We Do One Thing
by Nancy Minges, M.A., Wellness Program Director
We help youth learn, heal and thrive.
We do this in a number of ways, across all our programs. Our method of change, and our principles, in many ways are inter-changeable.
We connect youth more deeply to themselves, to nature, and to community. We see disconnection as the root of most, if not all issues: disconnection from one’s body, emotions, needs, values, how their mind works, how nature works, community, and nature itself as a living system.
We believe there are 4 relational roots for growing a human: authentic relationship, embodied peak experience, nature, and connecting to community.
We are constantly striving to support youth, and ourselves to gain self-awareness, and capacity. Capacity to feel, be with, gain understanding, and to become empowered stewards of their lives, and our planet.
In all of our programs we teach mindfulness, play games for fun, get our hands dirty, push our limits, learn directly or indirectly about brain science, and about sparking more happy chemicals. We learn inquiry, both internally and externally, and we learn how to be in relationship with all of the non-human beings of nature. In our field science programs, we learn this through the scientific method of inquiry. We then apply that to ourselves. We learn about bugs, and rivers, and streams, and what meadows do. We learn how we are like meadows too. We learn about animals, and we identify our spirit animals. We learn how to use their qualities when we get stuck.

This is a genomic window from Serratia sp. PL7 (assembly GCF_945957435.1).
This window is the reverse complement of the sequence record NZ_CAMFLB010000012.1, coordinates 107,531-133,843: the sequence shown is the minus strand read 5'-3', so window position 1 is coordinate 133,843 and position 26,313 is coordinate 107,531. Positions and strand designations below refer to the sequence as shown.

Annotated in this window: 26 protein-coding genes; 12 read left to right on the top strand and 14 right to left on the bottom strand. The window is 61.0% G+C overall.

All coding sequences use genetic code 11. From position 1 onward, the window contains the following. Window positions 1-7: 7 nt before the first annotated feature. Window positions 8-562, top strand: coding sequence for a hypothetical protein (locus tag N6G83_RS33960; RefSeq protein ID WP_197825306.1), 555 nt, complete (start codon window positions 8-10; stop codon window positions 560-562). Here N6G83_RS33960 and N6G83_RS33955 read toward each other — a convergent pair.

We learn how to wonder, have awe, and develop curiosity. We gain self confidence, learn to step into what makes us uncomfortable, how to ask for help, how to make group agreements, and how to support one another. We make art, and theater, and we have campfires. We make moccasins, and dream catchers, we make customized aromatherapy sprays for our stress. We challenge ourselves past our limits–and we grow. We make hot chocolate, and we sit by the fire. We let go of what is out of balance, and we come into a larger understanding of who we are, and what our place in this world is.
We get scared. We overcome fear. We climb. We rappel. We ski. We get wet, and cold. We hike mountains that seem too big. We traverse in snow that seems too deep. We ride killer single track. We leave our houses for the first time in months, to take a tentative walk out into the field. We tell our stories. We laugh about most everything; and, sometimes we cry. We learn how to listen. We “meadow-tate”. We discover our passions. We develop a relationship with joy. We learn how to see through a systems lens, as John Muir says, “When we look at one thing, we find it is hitched to all things”.
We write poetry, we draw, we set goals, and find new ways to keep “me time” in our schedules. We discover what our growth edge(s) are, and we find ways to support what is trying to emerge. We do this in all of our programs. It looks a little differently in each of them, but if you know what our principles are, you see them everywhere.